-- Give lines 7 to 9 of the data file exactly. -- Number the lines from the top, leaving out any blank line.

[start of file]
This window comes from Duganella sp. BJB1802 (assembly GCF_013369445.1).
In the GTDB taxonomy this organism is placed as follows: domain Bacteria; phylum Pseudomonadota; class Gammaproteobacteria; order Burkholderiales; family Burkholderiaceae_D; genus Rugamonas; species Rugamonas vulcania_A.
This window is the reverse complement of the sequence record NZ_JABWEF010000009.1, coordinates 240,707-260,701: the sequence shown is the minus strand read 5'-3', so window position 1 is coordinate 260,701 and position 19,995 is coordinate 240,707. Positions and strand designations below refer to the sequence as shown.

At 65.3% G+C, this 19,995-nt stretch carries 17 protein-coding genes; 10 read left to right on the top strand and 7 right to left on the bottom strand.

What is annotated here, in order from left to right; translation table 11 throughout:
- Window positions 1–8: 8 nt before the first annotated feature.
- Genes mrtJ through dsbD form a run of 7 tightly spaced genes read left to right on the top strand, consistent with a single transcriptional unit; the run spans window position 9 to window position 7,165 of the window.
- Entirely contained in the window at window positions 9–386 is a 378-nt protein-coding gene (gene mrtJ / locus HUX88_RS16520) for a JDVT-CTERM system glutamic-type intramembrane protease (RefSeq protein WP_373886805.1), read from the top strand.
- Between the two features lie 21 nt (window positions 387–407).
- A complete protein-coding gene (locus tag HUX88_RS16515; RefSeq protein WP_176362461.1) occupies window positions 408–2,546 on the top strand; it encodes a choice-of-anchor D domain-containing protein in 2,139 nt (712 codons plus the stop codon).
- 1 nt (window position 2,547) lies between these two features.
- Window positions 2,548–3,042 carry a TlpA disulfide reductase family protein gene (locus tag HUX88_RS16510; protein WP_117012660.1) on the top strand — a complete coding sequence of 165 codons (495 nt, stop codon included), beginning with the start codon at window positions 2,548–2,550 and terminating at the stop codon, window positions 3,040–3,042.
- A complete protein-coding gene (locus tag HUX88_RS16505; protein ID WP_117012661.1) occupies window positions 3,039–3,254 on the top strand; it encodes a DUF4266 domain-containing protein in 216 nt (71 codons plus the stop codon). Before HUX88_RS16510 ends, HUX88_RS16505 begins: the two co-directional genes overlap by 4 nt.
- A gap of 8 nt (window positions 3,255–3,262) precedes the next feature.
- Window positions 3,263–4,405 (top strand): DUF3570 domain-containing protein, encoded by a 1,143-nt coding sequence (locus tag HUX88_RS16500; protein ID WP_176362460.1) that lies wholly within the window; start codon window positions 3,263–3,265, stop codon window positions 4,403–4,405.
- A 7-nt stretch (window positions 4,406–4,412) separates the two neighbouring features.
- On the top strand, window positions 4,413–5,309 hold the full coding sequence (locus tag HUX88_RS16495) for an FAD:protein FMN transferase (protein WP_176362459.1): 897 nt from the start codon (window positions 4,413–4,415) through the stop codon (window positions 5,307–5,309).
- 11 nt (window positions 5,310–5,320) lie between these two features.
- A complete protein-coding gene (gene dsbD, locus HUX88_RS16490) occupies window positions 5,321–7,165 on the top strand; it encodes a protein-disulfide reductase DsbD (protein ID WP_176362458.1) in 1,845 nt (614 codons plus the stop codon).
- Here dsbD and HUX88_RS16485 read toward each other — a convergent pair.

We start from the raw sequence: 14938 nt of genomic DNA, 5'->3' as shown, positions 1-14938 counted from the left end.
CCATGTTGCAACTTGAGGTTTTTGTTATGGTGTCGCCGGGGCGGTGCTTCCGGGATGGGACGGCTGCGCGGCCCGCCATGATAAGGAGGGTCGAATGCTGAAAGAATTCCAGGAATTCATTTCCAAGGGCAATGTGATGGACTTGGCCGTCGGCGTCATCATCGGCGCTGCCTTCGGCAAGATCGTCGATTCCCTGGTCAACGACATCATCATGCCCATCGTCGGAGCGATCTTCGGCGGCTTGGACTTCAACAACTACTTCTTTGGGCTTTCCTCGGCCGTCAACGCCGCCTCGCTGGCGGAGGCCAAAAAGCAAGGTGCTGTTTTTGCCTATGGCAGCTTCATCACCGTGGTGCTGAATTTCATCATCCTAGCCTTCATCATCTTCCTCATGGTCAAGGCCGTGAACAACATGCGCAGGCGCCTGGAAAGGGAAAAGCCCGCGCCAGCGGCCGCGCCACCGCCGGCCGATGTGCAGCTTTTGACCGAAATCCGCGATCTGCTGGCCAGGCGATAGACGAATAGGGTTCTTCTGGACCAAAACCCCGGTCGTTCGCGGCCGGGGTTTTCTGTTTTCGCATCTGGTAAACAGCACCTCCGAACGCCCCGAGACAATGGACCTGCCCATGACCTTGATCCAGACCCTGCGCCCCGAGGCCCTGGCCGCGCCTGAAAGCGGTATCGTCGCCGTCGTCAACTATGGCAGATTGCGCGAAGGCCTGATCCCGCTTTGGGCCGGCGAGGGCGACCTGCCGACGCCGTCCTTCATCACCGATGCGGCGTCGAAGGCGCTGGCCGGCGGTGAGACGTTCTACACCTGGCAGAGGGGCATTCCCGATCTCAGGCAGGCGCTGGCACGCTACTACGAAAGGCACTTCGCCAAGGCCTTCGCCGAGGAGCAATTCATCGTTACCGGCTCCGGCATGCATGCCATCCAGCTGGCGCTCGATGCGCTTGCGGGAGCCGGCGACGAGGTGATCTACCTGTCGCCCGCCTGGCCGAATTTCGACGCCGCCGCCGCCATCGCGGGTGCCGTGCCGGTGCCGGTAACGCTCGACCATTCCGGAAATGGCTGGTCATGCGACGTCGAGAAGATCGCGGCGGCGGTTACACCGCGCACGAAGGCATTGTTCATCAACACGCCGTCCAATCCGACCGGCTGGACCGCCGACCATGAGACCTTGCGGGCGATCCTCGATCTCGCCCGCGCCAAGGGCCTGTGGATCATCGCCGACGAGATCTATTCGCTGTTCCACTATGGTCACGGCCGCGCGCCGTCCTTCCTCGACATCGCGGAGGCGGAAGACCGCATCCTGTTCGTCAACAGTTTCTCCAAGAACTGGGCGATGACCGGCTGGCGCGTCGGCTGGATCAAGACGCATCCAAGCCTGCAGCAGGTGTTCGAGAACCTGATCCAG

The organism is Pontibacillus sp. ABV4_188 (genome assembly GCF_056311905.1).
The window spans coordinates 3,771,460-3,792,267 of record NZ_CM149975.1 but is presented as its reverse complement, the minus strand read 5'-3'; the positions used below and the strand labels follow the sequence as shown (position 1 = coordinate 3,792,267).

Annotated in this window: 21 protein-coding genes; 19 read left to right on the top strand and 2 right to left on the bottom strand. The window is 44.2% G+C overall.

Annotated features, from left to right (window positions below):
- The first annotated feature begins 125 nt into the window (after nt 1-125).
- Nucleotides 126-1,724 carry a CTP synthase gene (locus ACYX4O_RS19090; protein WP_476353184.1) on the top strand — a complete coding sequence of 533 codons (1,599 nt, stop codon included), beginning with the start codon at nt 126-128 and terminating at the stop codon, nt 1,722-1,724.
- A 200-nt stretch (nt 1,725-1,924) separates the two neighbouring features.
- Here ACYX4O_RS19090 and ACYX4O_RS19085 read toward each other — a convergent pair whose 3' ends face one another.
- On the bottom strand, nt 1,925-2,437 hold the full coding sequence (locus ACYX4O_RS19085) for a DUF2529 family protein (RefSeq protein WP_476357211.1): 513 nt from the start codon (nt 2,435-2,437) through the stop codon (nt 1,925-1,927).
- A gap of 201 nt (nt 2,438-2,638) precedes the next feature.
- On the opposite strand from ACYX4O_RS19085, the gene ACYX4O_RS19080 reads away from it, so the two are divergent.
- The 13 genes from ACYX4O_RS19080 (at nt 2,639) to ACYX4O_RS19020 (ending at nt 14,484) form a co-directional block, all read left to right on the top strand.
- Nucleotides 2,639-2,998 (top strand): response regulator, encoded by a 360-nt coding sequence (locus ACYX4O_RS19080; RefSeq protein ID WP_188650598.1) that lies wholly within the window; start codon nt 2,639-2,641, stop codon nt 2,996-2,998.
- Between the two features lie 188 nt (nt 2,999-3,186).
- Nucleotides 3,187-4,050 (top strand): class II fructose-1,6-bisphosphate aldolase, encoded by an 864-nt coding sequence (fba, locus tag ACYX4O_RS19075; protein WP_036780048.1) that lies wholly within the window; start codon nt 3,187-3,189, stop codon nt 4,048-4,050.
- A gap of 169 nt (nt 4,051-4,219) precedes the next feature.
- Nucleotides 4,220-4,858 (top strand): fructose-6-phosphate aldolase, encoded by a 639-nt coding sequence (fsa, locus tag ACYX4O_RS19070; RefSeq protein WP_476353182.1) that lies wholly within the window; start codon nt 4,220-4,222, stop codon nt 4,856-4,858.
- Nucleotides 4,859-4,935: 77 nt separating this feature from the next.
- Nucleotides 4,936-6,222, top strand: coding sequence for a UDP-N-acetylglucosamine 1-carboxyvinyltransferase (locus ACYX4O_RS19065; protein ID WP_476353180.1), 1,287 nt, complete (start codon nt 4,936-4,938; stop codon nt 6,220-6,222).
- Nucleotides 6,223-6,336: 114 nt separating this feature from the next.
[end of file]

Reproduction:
- Genes mrtJ through dsbD form a run of 7 tightly spaced genes read left to right on the top strand, consistent with a single transcriptional unit; the run spans window position 9 to window position 7,165 of the window.
- Entirely contained in the window at window positions 9–386 is a 378-nt protein-coding gene (gene mrtJ / locus HUX88_RS16520) for a JDVT-CTERM system glutamic-type intramembrane protease (RefSeq protein WP_373886805.1), read from the top strand.
- Between the two features lie 21 nt (window positions 387–407).